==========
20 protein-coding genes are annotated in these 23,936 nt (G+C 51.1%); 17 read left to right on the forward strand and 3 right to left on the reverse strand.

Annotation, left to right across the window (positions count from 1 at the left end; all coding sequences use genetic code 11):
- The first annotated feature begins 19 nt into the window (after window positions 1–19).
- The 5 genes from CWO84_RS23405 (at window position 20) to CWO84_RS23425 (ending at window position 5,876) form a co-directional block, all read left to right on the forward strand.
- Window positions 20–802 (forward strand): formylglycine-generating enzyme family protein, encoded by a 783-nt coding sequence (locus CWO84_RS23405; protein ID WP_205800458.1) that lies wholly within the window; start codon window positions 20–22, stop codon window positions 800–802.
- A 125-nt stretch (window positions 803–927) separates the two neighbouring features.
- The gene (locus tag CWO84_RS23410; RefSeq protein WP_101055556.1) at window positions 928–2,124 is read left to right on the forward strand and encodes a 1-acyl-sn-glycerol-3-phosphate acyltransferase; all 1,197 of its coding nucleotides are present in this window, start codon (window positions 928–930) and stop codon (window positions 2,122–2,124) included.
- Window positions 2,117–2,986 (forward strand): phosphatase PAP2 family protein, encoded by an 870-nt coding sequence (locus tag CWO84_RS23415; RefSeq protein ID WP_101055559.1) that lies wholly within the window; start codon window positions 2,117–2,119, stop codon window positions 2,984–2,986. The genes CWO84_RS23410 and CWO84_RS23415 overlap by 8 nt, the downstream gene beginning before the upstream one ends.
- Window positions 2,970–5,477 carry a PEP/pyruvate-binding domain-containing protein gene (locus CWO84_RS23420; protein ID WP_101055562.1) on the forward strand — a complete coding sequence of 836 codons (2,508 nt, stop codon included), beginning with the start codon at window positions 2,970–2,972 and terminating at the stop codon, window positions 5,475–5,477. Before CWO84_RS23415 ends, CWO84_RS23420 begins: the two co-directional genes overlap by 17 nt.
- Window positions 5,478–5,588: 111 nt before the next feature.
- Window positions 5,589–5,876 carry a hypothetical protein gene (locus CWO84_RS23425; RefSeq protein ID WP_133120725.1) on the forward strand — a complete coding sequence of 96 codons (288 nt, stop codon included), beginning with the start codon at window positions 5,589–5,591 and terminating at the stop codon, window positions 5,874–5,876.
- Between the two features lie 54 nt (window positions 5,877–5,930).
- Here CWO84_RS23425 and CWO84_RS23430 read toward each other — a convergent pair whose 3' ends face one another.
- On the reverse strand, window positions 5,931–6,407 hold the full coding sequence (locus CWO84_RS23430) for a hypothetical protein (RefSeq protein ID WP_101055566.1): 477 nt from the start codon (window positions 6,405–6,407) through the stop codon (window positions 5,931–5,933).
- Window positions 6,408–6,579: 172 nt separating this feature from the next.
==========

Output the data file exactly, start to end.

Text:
20 protein-coding genes are annotated in these 23,936 nt (G+C 51.1%); 17 read left to right on the forward strand and 3 right to left on the reverse strand.

Annotation, left to right across the window (positions count from 1 at the left end; all coding sequences use genetic code 11):
- The first annotated feature begins 19 nt into the window (after window positions 1–19).
- The 5 genes from CWO84_RS23405 (at window position 20) to CWO84_RS23425 (ending at window position 5,876) form a co-directional block, all read left to right on the forward strand.
- Window positions 20–802 (forward strand): formylglycine-generating enzyme family protein, encoded by a 783-nt coding sequence (locus CWO84_RS23405; protein ID WP_205800458.1) that lies wholly within the window; start codon window positions 20–22, stop codon window positions 800–802.
- A 125-nt stretch (window positions 803–927) separates the two neighbouring features.
- The gene (locus tag CWO84_RS23410; RefSeq protein WP_101055556.1) at window positions 928–2,124 is read left to right on the forward strand and encodes a 1-acyl-sn-glycerol-3-phosphate acyltransferase; all 1,197 of its coding nucleotides are present in this window, start codon (window positions 928–930) and stop codon (window positions 2,122–2,124) included.
- Window positions 2,117–2,986 (forward strand): phosphatase PAP2 family protein, encoded by an 870-nt coding sequence (locus tag CWO84_RS23415; RefSeq protein ID WP_101055559.1) that lies wholly within the window; start codon window positions 2,117–2,119, stop codon window positions 2,984–2,986. The genes CWO84_RS23410 and CWO84_RS23415 overlap by 8 nt, the downstream gene beginning before the upstream one ends.
- Window positions 2,970–5,477 carry a PEP/pyruvate-binding domain-containing protein gene (locus CWO84_RS23420; protein ID WP_101055562.1) on the forward strand — a complete coding sequence of 836 codons (2,508 nt, stop codon included), beginning with the start codon at window positions 2,970–2,972 and terminating at the stop codon, window positions 5,475–5,477. Before CWO84_RS23415 ends, CWO84_RS23420 begins: the two co-directional genes overlap by 17 nt.
- Window positions 5,478–5,588: 111 nt before the next feature.
- Window positions 5,589–5,876 carry a hypothetical protein gene (locus CWO84_RS23425; RefSeq protein ID WP_133120725.1) on the forward strand — a complete coding sequence of 96 codons (288 nt, stop codon included), beginning with the start codon at window positions 5,589–5,591 and terminating at the stop codon, window positions 5,874–5,876.
- Between the two features lie 54 nt (window positions 5,877–5,930).
- Here CWO84_RS23425 and CWO84_RS23430 read toward each other — a convergent pair whose 3' ends face one another.
- On the reverse strand, window positions 5,931–6,407 hold the full coding sequence (locus CWO84_RS23430) for a hypothetical protein (RefSeq protein ID WP_101055566.1): 477 nt from the start codon (window positions 6,405–6,407) through the stop codon (window positions 5,931–5,933).
- Window positions 6,408–6,579: 172 nt separating this feature from the next.